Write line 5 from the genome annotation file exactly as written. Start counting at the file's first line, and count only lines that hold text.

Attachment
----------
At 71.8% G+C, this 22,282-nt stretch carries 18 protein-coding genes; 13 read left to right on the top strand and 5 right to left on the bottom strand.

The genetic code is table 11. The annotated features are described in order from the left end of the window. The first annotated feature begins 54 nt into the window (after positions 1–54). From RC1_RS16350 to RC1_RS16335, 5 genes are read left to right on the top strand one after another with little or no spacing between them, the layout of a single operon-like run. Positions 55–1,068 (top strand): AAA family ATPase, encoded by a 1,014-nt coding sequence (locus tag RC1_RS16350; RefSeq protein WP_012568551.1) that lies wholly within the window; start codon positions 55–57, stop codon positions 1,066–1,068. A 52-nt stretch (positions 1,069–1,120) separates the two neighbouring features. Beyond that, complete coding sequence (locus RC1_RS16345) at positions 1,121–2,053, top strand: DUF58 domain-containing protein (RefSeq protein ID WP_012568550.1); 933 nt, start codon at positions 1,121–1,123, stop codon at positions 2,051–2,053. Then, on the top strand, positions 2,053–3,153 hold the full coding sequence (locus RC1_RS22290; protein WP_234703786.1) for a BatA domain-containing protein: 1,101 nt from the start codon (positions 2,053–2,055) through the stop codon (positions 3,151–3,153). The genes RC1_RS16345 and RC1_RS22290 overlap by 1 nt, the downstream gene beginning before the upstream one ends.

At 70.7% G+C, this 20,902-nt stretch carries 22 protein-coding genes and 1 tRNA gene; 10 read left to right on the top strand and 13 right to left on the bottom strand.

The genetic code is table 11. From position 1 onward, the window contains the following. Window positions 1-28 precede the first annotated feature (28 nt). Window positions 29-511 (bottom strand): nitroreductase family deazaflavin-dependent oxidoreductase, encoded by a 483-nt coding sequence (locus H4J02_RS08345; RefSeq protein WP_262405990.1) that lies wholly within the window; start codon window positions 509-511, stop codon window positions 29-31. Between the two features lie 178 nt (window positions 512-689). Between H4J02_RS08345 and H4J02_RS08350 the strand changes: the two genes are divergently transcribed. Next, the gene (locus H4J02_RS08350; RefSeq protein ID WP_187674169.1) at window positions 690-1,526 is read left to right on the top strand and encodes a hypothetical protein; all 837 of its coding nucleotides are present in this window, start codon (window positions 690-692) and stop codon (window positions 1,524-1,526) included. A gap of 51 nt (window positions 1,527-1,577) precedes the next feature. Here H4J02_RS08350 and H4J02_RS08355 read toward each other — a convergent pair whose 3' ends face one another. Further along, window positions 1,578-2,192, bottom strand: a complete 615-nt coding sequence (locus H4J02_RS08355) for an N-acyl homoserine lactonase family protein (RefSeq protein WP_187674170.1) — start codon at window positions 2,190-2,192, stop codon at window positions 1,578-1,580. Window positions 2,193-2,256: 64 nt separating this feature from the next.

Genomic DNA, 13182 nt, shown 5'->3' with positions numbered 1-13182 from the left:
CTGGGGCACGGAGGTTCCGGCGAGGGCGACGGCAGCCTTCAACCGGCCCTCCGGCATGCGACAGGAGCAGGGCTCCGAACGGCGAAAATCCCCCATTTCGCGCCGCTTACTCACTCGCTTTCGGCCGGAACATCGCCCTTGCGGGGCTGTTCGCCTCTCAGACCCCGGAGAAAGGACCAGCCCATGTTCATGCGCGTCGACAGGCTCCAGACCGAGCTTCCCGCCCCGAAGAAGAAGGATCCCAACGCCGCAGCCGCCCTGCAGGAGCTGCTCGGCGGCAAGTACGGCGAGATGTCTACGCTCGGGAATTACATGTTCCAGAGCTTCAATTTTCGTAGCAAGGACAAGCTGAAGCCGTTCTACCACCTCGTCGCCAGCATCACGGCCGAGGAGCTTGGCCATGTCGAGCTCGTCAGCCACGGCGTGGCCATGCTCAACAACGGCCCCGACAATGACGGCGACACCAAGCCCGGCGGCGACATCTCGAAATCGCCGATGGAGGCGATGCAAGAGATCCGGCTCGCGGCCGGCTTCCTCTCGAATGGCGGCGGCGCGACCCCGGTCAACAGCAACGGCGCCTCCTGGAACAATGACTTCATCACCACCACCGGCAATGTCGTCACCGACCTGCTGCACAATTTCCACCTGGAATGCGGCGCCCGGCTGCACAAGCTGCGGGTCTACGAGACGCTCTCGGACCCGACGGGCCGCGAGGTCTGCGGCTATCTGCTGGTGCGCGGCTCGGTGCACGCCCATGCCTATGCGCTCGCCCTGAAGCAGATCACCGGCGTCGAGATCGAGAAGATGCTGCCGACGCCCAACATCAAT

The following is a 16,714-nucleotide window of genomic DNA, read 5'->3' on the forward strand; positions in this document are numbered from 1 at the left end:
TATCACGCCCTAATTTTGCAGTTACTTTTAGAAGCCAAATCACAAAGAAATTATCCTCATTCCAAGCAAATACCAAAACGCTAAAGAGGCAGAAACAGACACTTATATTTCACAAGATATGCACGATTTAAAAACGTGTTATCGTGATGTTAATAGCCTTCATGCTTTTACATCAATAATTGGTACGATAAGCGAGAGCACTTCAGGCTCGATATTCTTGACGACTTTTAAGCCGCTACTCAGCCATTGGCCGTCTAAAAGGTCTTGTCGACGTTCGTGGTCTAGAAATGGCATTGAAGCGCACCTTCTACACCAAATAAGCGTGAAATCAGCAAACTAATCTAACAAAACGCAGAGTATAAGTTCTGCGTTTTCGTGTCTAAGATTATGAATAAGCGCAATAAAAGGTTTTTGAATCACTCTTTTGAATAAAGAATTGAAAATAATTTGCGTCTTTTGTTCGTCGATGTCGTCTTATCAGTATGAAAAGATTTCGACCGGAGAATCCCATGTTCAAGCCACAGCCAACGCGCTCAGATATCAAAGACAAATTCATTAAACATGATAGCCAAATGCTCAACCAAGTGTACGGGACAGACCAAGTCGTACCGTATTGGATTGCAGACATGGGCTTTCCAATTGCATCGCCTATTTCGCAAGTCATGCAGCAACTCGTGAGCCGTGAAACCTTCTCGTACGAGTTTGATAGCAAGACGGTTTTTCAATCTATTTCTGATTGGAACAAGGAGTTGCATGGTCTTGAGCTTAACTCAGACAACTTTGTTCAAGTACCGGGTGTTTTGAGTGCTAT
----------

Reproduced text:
Genomic DNA, 13182 nt, shown 5'->3' with positions numbered 1-13182 from the left: